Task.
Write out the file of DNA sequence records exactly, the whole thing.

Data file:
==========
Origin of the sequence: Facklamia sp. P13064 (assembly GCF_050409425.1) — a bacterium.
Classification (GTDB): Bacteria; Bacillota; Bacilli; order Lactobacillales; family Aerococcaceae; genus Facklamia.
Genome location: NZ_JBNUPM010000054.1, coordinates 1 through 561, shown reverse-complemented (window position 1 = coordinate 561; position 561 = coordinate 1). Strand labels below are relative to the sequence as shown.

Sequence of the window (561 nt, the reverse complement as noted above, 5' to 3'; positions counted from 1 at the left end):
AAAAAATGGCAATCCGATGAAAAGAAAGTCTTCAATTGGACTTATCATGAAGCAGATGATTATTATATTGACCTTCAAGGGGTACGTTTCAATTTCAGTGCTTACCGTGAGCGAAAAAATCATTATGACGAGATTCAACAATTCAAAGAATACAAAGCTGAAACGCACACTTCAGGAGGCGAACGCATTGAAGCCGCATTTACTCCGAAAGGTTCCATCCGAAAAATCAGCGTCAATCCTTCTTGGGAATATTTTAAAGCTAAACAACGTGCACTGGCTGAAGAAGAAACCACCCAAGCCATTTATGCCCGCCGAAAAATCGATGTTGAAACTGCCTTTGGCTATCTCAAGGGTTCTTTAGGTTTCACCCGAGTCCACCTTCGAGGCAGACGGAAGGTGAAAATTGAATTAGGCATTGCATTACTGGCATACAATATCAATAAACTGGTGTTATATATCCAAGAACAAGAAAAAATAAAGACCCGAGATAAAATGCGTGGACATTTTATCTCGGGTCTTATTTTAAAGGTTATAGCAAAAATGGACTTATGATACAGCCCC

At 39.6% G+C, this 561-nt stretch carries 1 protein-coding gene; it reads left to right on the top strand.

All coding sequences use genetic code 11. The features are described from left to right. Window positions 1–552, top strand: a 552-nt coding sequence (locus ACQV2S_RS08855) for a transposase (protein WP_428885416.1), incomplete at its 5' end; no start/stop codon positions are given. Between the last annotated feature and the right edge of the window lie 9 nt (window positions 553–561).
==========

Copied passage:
Origin of the sequence: Facklamia sp. P13064 (assembly GCF_050409425.1) — a bacterium.
Classification (GTDB): Bacteria; Bacillota; Bacilli; order Lactobacillales; family Aerococcaceae; genus Facklamia.
Genome location: NZ_JBNUPM010000054.1, coordinates 1 through 561, shown reverse-complemented (window position 1 = coordinate 561; position 561 = coordinate 1). Strand labels below are relative to the sequence as shown.

Sequence of the window (561 nt, the reverse complement as noted above, 5' to 3'; positions counted from 1 at the left end):
AAAAAATGGCAATCCGATGAAAAGAAAGTCTTCAATTGGACTTATCATGAAGCAGATGATTATTATATTGACCTTCAAGGGGTACGTTTCAATTTCAGTGCTTACCGTGAGCGAAAAAATCATTATGACGAGATTCAACAATTCAAAGAATACAAAGCTGAAACGCACACTTCAGGAGGCGAACGCATTGAAGCCGCATTTACTCCGAAAGGTTCCATCCGAAAAATCAGCGTCAATCCTTCTTGGGAATATTTTAAAGCTAAACAACGTGCACTGGCTGAAGAAGAAACCACCCAAGCCATTTATGCCCGCCGAAAAATCGATGTTGAAACTGCCTTTGGCTATCTCAAGGGTTCTTTAGGTTTCACCCGAGTCCACCTTCGAGGCAGACGGAAGGTGAAAATTGAATTAGGCATTGCATTACTGGCATACAATATCAATAAACTGGTGTTATATATCCAAGAACAAGAAAAAATAAAGACCCGAGATAAAATGCGTGGACATTTTATCTCGGGTCTTATTTTAAAGGTTATAGCAAAAATGGACTTATGATACAGCCCC

At 39.6% G+C, this 561-nt stretch carries 1 protein-coding gene; it reads left to right on the top strand.

All coding sequences use genetic code 11. The features are described from left to right. Window positions 1–552, top strand: a 552-nt coding sequence (locus ACQV2S_RS08855) for a transposase (protein WP_428885416.1), incomplete at its 5' end; no start/stop codon positions are given. Between the last annotated feature and the right edge of the window lie 9 nt (window positions 553–561).